Chubb, the largest US non-life insurer by market capitalisation, has approached rival Hartford Financial Services Group with an unsolicited takeover offer, in what could be the first mega-deal in an industry battered by losses stemming from the coronavirus pandemic.

Hartford said its board of directors was considering a non-binding proposal from the insurer led by Evan Greenberg, without giving any specific details on the value of the offer it received.

There were no active talks between the two sides, said people briefed about the matter. They added that it was unclear whether a deal could be reached since any combination would face significant regulatory risks.

Shares in Hartford rose 18.7 per cent to $68.20 after Bloomberg first reported Chubb’s approach, giving the Connecticut-based insurer a market value of $24.4bn. 

Greenberg’s move would be the latest mega-deal in his career. The son of Maurice “Hank” Greenberg, who turned AIG into a financial powerhouse over four decades, has spent several years building his own insurance empire. His biggest deal was the $30bn combination of Ace and Chubb in 2015.

A deal would give Chubb greater scale in an industry that is still recovering from pandemic-related losses. Insurers have paid out billions of dollars in claims on a variety of policies, ranging from business interruption to event cancellation, and there could be more to come. According to some estimates, total claims from the pandemic across the global insurance industry will top $100bn.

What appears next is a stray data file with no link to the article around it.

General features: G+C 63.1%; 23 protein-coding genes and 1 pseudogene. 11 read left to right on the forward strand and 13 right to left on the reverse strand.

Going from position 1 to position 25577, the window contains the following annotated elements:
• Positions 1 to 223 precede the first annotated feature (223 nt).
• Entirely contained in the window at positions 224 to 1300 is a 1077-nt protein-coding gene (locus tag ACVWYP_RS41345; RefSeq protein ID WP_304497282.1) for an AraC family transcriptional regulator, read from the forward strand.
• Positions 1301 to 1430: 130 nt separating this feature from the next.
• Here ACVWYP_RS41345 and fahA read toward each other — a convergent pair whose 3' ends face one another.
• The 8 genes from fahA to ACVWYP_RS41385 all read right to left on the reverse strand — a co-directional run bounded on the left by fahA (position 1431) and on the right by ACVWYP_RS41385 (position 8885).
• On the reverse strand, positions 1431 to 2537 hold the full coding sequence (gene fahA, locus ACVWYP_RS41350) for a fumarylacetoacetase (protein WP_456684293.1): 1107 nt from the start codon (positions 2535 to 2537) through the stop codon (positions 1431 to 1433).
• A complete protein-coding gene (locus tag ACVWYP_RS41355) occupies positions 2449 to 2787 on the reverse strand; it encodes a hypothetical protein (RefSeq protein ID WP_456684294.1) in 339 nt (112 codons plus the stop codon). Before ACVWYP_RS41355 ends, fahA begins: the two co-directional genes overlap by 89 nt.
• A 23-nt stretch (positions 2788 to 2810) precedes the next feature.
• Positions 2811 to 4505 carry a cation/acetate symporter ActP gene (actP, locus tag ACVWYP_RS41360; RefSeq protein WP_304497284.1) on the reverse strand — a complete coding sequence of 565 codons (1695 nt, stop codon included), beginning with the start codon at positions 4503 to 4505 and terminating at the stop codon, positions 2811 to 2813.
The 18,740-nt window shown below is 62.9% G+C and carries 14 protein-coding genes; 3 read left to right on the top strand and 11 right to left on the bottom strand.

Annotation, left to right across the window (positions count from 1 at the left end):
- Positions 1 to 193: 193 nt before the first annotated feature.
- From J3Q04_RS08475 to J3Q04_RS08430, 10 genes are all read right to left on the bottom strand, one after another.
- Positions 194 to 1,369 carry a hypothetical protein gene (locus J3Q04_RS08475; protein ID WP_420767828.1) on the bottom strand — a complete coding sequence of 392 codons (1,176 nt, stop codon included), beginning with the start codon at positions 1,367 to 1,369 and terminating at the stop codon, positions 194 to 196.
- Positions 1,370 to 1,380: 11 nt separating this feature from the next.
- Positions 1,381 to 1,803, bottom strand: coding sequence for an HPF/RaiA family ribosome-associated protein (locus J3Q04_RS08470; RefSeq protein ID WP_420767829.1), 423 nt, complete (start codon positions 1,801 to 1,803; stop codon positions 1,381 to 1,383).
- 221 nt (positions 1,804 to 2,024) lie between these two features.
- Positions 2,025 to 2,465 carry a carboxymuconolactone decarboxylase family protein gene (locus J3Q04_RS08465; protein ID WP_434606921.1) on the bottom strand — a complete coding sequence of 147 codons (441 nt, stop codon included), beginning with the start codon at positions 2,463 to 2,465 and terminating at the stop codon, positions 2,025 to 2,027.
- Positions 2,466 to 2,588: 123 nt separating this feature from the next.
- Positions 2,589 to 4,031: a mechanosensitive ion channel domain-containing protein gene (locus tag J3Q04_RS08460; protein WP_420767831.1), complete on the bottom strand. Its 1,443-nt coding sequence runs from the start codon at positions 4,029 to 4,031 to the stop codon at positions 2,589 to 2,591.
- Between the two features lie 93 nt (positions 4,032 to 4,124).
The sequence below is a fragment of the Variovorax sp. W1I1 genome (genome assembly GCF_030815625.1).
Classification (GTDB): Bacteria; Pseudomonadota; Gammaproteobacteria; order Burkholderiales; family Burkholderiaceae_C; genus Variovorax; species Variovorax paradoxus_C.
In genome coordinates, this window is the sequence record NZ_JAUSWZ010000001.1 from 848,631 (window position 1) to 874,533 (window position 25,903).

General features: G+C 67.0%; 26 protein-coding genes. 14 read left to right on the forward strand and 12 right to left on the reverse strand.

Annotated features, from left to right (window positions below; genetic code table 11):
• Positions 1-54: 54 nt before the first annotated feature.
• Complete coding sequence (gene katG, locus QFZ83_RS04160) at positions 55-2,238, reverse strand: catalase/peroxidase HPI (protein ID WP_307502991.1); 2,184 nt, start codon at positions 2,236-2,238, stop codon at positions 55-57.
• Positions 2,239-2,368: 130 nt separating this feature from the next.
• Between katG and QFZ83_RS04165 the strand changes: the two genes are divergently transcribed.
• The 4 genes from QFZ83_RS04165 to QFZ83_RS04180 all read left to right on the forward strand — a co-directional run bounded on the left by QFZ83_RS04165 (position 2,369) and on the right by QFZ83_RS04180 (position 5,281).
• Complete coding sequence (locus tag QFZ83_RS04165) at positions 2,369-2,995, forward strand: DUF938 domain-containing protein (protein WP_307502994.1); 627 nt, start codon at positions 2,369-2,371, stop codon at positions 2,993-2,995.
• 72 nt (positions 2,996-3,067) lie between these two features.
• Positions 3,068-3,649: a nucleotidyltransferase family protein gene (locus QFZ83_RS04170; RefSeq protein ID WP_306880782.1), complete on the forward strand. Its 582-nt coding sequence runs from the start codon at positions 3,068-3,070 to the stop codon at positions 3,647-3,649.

Those losses have prompted insurers to push up prices for cover, especially on commercial insurance policies, leading some investors to expect healthy future returns from the industry. 

Hartford’s biggest business is in commercial lines insurance, where price rises over the past year have been the steepest. It also sells personal insurance such as motor — where claims fell last year as drivers stayed at home — and has an employee benefits business. 

Hartford is no stranger to big dealmaking, bulking itself up three years ago with the $2.1bn acquisition of Navigators, a specialist commercial insurer. The previous year it sold a book of life insurance business to a consortium led by Bob Diamond’s Atlas Merchant Capital.



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